Now it is recognized that inherent in the structure of the NPT is yet another category of states (and problems), namely those that signed the NPT, accepted international safeguards, and even agreed to the additional protocol of stricter safeguards, while demanding, but being increasingly denied, their right to develop and use technologies for the entire nuclear fuel cycle under their sovereign control. This situation often arose with the aim of transferring or having the option to transfer the relevant technologies to indigenous nuclear weapons programs.

 

Iraq, North Korea and probably Iran fall into this new category. They are or were parties to the NPT but they nevertheless developed, in parallel and secretly, non-peaceful nuclear capability, including uranium enrichment and plutonium reprocessing. This points out the weaknesses of international safeguards. Simply put, until the first Iraq war, the IAEA could only inspect facilities and materials declared by the state in question, regardless of suspicions about the existence of undeclared facilities and activities. Later, under the provisions of an additional protocol, the IAEA could and did apply far more intrusive, wide-ranging and even unannounced inspections. While a vast improvement, these also have encountered some serious problems, such as inspectors being denied access to critical sites.

 

North Korea

 

The situation in North Korea is an example of this third category of NPT signatory. Up to the end of 2002, its declared nuclear activities were under international safeguards, complete with resident IAEA inspectors. After suspicions were raised concerning undeclared weapons-related uranium enrichment activities, North Korea expelled IAEA inspectors in December 2002. It subsequently withdrew from the NPT, removed previously safeguarded weapons-grade plutonium, produced and tested nuclear weapons. Thus, since the end of 2002 there were no internationally accepted eyes and ears in North Korea, only assumptions and political statements with varying degrees of accuracy and effectiveness. (This is about to change with the acceptance of IAEA verification and monitoring of the closing down of the Yongbyon nuclear reactor as stipulated in the February 2007 six-party agreement).

 

North Korea’s nuclear weapons and activities are being discussed and negotiated in the framework of the six-party talks, involving the two Koreas, China, the US, Russia and Japan. The key to these negotiations is the United States. North Korea has regularly demanded direct one-on-one talks with the US which, until recently, have been turned down. The interesting thing to note in the case of North Korea is that the threat it wants to counter with nuclear weapons does not come from China, Russia or even primarily Japan. It comes from the United States.

 

In the compromise agreement arrived at in February 2007, North Korea agreed to give up its nuclear-weapons-related activities and accept intrusive IAEA inspections and monitoring in exchange for vast amounts of fuel, food and other aid, while the US agreed to eliminate its financial sanctions, remove its designation of North Korea as a terror-sponsoring state, and offer security guarantees. North Korea is also insisting on receiving a light-water nuclear reactor (for power, not weapons) as a condition for full implementation of the agreement.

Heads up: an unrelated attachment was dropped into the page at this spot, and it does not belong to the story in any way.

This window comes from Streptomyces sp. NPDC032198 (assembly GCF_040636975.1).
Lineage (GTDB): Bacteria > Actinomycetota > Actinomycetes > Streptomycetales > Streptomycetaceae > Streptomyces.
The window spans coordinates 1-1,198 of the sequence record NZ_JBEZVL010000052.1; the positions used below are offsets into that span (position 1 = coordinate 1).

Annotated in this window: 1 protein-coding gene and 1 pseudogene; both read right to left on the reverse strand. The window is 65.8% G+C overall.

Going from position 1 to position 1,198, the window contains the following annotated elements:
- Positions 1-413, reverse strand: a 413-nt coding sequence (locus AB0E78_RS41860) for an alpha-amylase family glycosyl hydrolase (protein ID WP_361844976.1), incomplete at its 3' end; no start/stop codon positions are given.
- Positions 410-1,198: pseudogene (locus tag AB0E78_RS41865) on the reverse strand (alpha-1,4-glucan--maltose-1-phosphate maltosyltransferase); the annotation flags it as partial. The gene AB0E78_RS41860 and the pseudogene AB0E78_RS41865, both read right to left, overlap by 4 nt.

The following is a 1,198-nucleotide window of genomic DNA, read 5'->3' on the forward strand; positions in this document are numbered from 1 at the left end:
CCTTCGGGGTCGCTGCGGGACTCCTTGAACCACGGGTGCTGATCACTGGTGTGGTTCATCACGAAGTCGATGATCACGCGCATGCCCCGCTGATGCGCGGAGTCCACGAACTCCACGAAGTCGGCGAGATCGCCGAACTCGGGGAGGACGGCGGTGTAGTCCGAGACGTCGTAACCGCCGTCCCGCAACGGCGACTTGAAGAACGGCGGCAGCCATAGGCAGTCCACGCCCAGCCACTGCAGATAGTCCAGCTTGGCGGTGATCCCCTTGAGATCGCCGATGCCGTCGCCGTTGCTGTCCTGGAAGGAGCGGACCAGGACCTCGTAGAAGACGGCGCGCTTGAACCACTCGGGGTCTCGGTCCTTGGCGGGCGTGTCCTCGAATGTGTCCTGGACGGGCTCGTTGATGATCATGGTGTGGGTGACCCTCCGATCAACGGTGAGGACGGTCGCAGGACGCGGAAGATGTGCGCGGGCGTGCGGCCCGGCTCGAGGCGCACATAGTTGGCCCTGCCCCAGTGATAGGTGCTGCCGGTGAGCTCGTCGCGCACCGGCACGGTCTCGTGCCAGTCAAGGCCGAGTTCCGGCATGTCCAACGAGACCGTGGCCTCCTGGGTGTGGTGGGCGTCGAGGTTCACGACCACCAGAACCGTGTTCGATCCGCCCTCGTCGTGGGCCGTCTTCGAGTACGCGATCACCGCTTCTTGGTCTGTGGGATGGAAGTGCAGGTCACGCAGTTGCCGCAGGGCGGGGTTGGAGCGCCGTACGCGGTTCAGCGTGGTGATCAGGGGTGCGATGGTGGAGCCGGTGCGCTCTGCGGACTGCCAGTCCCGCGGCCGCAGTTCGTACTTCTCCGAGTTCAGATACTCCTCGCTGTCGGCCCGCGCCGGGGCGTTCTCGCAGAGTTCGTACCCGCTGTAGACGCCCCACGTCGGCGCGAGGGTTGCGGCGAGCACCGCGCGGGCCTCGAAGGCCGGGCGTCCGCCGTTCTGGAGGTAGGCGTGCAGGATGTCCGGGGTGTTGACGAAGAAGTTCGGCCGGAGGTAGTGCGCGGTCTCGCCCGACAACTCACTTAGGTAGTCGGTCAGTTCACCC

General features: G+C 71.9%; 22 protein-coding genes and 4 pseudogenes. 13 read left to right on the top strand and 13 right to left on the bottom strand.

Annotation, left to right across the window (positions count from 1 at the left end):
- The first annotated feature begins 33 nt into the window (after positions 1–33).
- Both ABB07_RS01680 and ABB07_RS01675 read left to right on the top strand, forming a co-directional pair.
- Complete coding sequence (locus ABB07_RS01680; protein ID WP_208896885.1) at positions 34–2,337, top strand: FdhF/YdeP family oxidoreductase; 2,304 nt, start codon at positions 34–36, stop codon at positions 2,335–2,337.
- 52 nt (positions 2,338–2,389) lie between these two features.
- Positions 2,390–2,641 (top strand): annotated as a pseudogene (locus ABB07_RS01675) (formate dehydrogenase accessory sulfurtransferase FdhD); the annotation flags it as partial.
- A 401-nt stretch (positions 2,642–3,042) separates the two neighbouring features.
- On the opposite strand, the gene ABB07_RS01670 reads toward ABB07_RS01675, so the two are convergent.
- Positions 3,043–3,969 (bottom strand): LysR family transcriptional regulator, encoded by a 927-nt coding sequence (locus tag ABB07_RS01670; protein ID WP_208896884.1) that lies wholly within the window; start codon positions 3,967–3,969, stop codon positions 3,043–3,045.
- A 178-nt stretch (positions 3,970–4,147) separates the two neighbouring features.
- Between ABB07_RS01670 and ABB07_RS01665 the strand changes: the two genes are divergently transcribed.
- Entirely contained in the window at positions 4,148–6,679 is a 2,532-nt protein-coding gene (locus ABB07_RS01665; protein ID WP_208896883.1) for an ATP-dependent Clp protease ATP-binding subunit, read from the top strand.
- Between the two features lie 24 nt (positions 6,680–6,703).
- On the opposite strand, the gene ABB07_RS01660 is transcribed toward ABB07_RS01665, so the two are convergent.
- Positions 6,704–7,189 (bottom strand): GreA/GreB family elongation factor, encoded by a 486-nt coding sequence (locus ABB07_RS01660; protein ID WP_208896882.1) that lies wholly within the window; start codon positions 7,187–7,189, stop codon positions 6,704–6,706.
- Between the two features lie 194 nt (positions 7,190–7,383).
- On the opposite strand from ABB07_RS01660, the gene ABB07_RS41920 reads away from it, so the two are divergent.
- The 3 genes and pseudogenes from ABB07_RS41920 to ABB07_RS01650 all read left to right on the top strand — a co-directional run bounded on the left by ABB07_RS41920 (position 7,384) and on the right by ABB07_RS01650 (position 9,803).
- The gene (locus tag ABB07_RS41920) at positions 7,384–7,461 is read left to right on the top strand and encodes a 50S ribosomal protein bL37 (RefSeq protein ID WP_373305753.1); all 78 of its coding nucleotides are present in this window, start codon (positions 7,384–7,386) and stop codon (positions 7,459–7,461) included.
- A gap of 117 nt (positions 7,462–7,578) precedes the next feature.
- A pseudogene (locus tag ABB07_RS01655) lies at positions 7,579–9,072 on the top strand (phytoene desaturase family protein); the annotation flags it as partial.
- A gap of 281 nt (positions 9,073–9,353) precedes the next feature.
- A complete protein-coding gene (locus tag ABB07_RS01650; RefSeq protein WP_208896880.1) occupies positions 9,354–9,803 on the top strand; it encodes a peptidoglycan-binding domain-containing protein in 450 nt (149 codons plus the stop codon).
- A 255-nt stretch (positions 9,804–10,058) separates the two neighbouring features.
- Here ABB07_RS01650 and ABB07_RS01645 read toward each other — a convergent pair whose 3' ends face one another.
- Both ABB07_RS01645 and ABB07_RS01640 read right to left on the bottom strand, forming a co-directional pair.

North Korea’s nuclear weapons weigh heavily on the region, especially on South Korea and Japan, which is now beginning openly to discuss whether it should acquire its own nuclear weapons. This has become a politically polarizing and sensitive issue in Japan and in the region.

 

North Korea can plausibly assert, especially since its nuclear weapons test in October 2006, that it now has nuclear weapons, while Iraq and certainly Iran could or would not do so. It has not gone unnoticed that this has placed the latter countries in a different category as far as the contemplation and use of force against them is concerned. National and international policies, rhetoric, threats and resolutions reflect this. Conclusions may thus be drawn as to the message this sends on the utility of being able to assert the possession of nuclear weapons — another unintended consequence of the NPT.

 

Iran

 

The situation in Iran is even more complex. The US has no diplomatic relations with Iran and has imposed or threatened sanctions not only on Iran but also on those dealing with it. Iran has perceived itself to be not only isolated but also surrounded, in military, political and religious terms.

 

Thus, there has been an evolution in the realities for which international regimes were originally created — from threats perceived more generally and globally, to threats that are local and far more immediate. As far as Iran and North Korea are concerned, all threats are local, as are the means to deal with them.

 

Why would Iran seek nuclear weapons? Why have other states? One need not look too far in the past to recall the cruel devastation visited upon Iran by Iraqi chemical weapons to see one reason, namely, deterrence. Such was the antipathy for the Iranian regime that during the Iraq-Iran war of 1980-1988 Iraq had for the most part the support of the US and European countries, even after it used weapons of mass destruction. Iran is, and sees itself to be, essentially surrounded either by US allies, US-occupied countries, or countries cooperating with the US in its “war on terror.” Iran’s geopolitical situation and its historical and present grievances with the US can be considered as additional motives for acquiring a nuclear deterrent.